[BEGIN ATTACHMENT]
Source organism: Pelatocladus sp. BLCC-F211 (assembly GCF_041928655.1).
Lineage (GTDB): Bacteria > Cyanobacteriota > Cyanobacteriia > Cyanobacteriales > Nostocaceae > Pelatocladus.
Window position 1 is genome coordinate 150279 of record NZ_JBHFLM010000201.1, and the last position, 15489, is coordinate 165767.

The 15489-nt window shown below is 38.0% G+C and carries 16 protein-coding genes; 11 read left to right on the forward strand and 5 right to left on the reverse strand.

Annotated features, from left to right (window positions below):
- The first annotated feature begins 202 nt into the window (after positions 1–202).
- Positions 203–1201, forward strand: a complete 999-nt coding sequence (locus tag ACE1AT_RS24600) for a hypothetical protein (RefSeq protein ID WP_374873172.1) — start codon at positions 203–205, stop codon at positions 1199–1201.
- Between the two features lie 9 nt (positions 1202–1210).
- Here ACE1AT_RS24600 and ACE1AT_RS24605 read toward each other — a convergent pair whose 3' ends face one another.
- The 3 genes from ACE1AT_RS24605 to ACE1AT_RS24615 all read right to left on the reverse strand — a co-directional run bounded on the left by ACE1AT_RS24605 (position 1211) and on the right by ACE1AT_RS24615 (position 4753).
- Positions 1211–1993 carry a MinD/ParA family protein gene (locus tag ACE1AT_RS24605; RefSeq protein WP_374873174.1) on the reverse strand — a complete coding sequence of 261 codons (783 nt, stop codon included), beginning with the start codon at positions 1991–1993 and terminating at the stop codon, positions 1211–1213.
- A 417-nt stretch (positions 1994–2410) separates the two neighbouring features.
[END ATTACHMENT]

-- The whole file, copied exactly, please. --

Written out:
Source organism: Pelatocladus sp. BLCC-F211 (assembly GCF_041928655.1).
Lineage (GTDB): Bacteria > Cyanobacteriota > Cyanobacteriia > Cyanobacteriales > Nostocaceae > Pelatocladus.
Window position 1 is genome coordinate 150279 of record NZ_JBHFLM010000201.1, and the last position, 15489, is coordinate 165767.

The 15489-nt window shown below is 38.0% G+C and carries 16 protein-coding genes; 11 read left to right on the forward strand and 5 right to left on the reverse strand.

Annotated features, from left to right (window positions below):
- The first annotated feature begins 202 nt into the window (after positions 1–202).
- Positions 203–1201, forward strand: a complete 999-nt coding sequence (locus tag ACE1AT_RS24600) for a hypothetical protein (RefSeq protein ID WP_374873172.1) — start codon at positions 203–205, stop codon at positions 1199–1201.
- Between the two features lie 9 nt (positions 1202–1210).
- Here ACE1AT_RS24600 and ACE1AT_RS24605 read toward each other — a convergent pair whose 3' ends face one another.
- The 3 genes from ACE1AT_RS24605 to ACE1AT_RS24615 all read right to left on the reverse strand — a co-directional run bounded on the left by ACE1AT_RS24605 (position 1211) and on the right by ACE1AT_RS24615 (position 4753).
- Positions 1211–1993 carry a MinD/ParA family protein gene (locus tag ACE1AT_RS24605; RefSeq protein WP_374873174.1) on the reverse strand — a complete coding sequence of 261 codons (783 nt, stop codon included), beginning with the start codon at positions 1991–1993 and terminating at the stop codon, positions 1211–1213.
- A 417-nt stretch (positions 1994–2410) separates the two neighbouring features.